The helpless Indian farmer: How demonetisation brought MP farmers onto streets

Traders rued their burnt shops, farmers mourned the death of their sons to police bullets; but as four days of violence drew to a close, both sides could only speak of one thing: demonetisation.

"Notebandi destroyed the trust between farmer and trader," said Sunil Ghatiya, a soybean trader in Mandsaur's Pipliya Mandi, "It finished off our market."

"The traders exploited us," said Dinesh Patidar, whose son Abhishek was killed when police opened fire on farmers demanding loan waivers and better prices for their crops, "They knew the farmers were desperate for cash." The Modi government insists the economy has weathered the shock of demonetisation of 86% of India's currency on 8 November last year, even as evidence to the contrary piles up and economists say they lack the tools to isolate its effects.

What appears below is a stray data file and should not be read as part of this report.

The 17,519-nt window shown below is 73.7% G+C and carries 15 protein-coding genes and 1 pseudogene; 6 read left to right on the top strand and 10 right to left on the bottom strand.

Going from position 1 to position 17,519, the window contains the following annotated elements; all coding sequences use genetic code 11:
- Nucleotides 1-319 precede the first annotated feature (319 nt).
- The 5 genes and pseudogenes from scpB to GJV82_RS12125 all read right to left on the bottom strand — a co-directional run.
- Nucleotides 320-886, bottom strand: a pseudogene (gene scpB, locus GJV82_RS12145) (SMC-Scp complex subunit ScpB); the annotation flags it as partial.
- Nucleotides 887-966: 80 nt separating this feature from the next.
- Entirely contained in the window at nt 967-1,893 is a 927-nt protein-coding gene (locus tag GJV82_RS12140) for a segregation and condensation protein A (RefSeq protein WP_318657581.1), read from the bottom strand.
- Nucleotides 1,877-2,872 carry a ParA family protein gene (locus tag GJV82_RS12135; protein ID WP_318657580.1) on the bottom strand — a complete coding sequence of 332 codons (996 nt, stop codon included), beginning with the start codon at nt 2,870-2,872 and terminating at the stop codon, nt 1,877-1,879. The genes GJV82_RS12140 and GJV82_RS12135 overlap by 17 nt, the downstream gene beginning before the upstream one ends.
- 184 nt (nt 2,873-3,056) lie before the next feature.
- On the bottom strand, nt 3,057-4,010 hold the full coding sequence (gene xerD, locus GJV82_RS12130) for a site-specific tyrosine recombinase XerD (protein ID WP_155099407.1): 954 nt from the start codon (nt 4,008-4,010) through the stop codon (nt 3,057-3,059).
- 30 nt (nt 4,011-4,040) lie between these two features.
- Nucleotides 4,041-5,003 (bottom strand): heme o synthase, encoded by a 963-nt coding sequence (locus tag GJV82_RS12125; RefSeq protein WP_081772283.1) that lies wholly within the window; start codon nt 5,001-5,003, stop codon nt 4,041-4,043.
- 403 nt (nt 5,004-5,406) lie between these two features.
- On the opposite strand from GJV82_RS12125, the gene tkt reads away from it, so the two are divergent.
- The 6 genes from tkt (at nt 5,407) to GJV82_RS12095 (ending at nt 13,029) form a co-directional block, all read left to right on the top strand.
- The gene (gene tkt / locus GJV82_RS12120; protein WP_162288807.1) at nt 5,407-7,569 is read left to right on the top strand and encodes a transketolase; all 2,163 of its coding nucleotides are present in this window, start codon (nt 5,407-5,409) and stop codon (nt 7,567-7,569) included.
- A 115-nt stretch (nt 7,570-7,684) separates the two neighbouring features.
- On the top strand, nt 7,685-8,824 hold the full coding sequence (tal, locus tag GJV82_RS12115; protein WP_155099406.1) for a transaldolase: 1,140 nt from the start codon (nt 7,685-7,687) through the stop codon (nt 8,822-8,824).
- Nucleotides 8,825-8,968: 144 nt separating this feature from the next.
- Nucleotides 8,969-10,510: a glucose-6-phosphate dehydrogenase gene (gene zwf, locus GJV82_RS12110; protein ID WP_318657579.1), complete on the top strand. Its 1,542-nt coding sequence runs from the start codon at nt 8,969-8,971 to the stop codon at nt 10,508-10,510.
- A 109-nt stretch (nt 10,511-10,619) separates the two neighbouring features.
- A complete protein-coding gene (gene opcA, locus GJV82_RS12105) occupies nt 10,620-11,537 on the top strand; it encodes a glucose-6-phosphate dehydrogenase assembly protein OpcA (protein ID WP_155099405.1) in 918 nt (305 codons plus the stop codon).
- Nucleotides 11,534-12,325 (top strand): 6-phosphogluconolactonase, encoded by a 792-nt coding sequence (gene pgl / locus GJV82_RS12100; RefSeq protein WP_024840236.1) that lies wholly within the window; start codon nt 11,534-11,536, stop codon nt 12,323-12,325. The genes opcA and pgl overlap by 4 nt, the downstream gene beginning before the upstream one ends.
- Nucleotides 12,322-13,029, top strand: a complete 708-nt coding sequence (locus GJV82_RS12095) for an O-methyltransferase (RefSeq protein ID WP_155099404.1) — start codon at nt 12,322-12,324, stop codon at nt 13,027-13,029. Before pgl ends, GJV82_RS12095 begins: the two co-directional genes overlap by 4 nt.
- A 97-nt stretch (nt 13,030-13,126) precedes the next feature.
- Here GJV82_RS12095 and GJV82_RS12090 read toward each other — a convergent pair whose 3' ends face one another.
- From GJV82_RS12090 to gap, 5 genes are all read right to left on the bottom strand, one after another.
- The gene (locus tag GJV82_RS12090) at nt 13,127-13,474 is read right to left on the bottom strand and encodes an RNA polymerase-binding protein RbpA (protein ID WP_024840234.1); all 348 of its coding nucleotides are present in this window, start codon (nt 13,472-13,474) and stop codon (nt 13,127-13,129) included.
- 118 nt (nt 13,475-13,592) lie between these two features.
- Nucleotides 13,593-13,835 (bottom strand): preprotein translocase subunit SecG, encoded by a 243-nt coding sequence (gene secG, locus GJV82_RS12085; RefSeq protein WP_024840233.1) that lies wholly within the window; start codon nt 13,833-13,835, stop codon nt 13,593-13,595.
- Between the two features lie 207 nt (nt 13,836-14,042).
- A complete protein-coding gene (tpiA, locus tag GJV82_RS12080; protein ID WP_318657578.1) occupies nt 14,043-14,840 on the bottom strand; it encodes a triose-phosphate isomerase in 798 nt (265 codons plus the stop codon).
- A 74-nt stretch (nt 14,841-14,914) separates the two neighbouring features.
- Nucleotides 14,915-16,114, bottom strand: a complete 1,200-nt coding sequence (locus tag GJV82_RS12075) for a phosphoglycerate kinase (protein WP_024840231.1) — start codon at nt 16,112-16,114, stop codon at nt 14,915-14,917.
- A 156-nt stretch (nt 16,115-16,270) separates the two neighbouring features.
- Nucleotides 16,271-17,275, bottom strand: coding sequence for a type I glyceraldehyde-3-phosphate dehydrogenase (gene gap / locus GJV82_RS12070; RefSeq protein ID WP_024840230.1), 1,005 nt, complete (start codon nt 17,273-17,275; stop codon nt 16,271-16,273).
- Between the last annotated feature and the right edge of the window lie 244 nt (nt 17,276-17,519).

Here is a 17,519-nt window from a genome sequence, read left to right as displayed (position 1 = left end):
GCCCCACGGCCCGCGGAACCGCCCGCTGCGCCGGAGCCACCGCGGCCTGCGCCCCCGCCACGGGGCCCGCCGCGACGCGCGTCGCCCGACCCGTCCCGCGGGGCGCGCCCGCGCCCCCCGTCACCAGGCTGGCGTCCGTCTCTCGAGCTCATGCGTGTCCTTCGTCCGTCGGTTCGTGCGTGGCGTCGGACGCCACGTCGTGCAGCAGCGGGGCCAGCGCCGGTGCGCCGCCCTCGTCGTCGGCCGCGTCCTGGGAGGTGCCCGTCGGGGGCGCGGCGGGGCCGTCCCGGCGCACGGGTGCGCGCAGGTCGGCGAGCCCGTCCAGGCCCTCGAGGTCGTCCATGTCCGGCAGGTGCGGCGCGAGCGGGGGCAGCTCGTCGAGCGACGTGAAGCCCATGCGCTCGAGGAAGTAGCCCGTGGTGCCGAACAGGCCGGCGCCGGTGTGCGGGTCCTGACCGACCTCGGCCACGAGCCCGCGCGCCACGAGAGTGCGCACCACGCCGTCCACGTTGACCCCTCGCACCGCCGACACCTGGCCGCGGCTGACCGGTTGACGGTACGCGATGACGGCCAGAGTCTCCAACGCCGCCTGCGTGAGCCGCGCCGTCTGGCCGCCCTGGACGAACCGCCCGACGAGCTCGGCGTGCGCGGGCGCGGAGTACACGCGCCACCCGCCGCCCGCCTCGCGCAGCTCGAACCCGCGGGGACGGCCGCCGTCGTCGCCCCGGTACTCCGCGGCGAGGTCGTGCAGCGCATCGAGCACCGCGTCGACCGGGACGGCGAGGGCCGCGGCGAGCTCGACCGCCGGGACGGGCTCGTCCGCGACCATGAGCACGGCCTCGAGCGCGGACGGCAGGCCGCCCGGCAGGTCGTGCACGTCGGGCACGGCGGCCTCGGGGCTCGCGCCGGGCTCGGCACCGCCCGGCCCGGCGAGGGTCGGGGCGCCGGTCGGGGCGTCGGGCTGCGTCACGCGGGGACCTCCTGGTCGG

In Mandsaur, where four days of rioting resulted in the deaths of five farmers and the destruction of crops, farms, shops, and trucks, the policy's effects are visible: demonetisation has disrupted every aspect of the rural economy – land markets, credit networks, procurement, and crop prices. "A farmer sells when he needs cash immediately – for a wedding, a funeral, to pay a loan," said Madan Lal Viswakarma, "But after notebandi, traders at the government-run markets only pay by cheque."

The cheques take 20 days to clear, Madan Lal said, and then the banks have no currency to give. "If you want cash, the traders beat down your price, and charge two rupees on every hundred they pay," he said.